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Star-Bulletin Features

Monday, November 27, 2000

Mix of classics,
Broadway had
blurred effect

Bullet Tenor Jerry Hadley: With the Honolulu Symphony, 7:30 p.m. tomorrow at Blaisdell Concert Hall. Tickets $15-$55; half price for seniors, military and seniors. Call 792-2000

By Ruth O. Bingham
Special to the Star-Bulletin

AMERICAN tenor Jerry Hadley sang everything from operatic arias to Broadway melodies during yesterday's concert with the Honolulu Symphony. These "crossover" concerts are becoming increasingly popular. After all, performers survive by singing what audiences love, and what audiences love reflects today's blurred distinctions between so-called "classical" and "popular" musics.

It is easy to forget that the classical arias now held in such high esteem endured because of their popularity: audiences simply loved to hear them, in the same way audiences today love to hear Leonard Bernstein and Andrew Lloyd Webber songs. That said, it is equally easy to forget fundamental differences between those traditions, the most important possibly being singing style.

Hadley began the concert with Mozart's quintessentially Classical "Fuor del Mar" from Idomeneo, sang through the 19th-century's bel canto (Donizetti), and ended the first half with verismo Ciléa. In the second half, he sang operetta Lehár and Broadway musicals (Rodgers and Hammerstein), closing with an encore from Webber's through-composed musical Phantomof the Opera.

That encompasses quite a range. Hadley's best performances were not of a particular tradition, but of a match between voice and tradition: Lehár's "Dein is mein ganzes Herz," for example, or Bernstein's "Lonely Town" from On the Town. His voice was not without weaknesses -- he strained unduly for his highest notes, wavered in shifting between falsetto and full voices, he struggled occasionally for breath control -- its strengths were more remarkable. Hadley's head voice rings, and his high, forward placement allowed exceptionally clear enunciation. What a pleasure to be able to understand the text!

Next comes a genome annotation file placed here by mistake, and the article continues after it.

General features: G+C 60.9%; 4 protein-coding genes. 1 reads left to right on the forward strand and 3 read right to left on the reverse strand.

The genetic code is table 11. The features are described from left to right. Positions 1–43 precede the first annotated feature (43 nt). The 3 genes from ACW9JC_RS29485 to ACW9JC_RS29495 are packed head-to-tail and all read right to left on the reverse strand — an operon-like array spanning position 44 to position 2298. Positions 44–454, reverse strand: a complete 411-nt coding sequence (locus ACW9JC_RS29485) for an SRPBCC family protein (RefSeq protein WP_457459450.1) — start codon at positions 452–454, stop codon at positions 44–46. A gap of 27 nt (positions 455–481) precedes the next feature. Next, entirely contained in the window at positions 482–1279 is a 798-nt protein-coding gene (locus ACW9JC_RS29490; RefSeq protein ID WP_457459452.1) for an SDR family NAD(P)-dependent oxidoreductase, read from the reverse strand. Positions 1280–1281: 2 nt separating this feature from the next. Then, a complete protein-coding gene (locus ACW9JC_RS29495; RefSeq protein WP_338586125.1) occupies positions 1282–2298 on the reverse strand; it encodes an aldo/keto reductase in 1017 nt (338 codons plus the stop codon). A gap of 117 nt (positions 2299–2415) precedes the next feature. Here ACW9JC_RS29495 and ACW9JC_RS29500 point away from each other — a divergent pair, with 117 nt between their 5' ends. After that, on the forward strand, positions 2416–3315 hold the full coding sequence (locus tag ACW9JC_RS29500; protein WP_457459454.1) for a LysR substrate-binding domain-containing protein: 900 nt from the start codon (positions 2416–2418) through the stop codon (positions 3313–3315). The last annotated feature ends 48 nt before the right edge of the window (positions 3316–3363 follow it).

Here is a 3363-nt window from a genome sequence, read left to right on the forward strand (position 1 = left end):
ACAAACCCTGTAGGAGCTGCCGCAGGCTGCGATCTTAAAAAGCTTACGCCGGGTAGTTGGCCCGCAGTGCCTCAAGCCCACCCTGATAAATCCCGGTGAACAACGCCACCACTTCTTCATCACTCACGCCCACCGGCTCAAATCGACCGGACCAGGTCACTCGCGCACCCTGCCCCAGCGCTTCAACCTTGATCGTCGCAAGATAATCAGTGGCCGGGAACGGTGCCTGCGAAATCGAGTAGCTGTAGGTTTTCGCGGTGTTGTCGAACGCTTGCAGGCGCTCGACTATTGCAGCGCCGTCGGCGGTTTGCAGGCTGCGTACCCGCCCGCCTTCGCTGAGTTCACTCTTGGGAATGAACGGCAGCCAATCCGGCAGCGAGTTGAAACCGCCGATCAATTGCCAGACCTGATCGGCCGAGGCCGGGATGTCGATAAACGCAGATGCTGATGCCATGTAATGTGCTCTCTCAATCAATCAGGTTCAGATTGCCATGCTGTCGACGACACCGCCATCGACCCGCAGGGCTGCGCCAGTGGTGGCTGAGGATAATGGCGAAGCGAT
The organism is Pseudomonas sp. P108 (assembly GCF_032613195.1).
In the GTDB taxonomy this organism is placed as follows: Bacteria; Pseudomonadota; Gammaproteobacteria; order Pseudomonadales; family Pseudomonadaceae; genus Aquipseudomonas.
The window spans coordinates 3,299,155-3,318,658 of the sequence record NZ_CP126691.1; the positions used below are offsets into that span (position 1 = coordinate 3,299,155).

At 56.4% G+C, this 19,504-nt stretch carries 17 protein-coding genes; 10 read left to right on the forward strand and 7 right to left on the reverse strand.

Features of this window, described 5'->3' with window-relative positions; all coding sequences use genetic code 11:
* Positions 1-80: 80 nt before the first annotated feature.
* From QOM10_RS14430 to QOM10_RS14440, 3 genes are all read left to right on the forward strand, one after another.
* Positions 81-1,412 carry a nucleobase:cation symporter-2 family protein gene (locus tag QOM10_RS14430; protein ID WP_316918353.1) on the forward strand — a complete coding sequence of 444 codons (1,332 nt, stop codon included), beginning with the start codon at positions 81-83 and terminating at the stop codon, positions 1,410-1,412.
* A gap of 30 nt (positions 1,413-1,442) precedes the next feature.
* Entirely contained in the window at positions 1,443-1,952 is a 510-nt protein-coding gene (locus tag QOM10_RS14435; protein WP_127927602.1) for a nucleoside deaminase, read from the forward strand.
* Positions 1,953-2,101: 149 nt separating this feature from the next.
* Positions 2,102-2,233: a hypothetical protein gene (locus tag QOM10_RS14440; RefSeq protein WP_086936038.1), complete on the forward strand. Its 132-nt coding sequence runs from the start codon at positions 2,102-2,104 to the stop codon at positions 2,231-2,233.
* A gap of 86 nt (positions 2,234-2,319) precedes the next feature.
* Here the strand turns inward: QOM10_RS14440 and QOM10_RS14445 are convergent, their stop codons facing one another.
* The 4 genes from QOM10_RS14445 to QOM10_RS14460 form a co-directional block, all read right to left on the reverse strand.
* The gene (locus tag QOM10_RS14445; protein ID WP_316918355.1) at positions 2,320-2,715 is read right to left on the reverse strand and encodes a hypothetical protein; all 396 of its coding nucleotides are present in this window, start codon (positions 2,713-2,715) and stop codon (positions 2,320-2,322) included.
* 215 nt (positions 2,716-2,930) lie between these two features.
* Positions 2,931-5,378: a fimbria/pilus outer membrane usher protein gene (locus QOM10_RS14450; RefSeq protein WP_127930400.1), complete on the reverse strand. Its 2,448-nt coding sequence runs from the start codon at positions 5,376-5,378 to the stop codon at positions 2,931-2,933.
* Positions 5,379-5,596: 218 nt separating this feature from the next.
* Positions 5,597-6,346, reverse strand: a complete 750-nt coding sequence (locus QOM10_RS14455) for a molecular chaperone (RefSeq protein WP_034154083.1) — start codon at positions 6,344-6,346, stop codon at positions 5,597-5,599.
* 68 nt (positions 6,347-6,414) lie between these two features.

Hadley delivered his songs with genuine feeling, sometimes casually stuffing his hands in his pockets or catching his voice in a "sob" to portray the text. His voice is a lyric, not dramatic, tenor. It filled the hall but struggled against an overly large orchestra, which occasionally covered him, forcing him to sing extended forte to fortissimo passages.

The strain took its toll: quieter passages were difficult to control. There was no need for so large an orchestra: most of the songs, from Mozart to Rodgers's and Hammerstein's "I Have Dreamed" (The King and I) call for smaller ensembles.

Maestro Samuel Wong's readings fell into two camps: classical (Mozart, Donizetti) or Broadway (Bernstein, Rodgers and Hammerstein). The Viennese works (Lehár and Strauss), which belong to neither, sounded unabashedly American, like rambunctious hoedowns instead of the refined champagne of Viennese wit. The famous Viennese waltz "lag," so prominently absent yesterday, is designed to prevent stomping on the downbeat, even in the midst of Thunder and Lightning.

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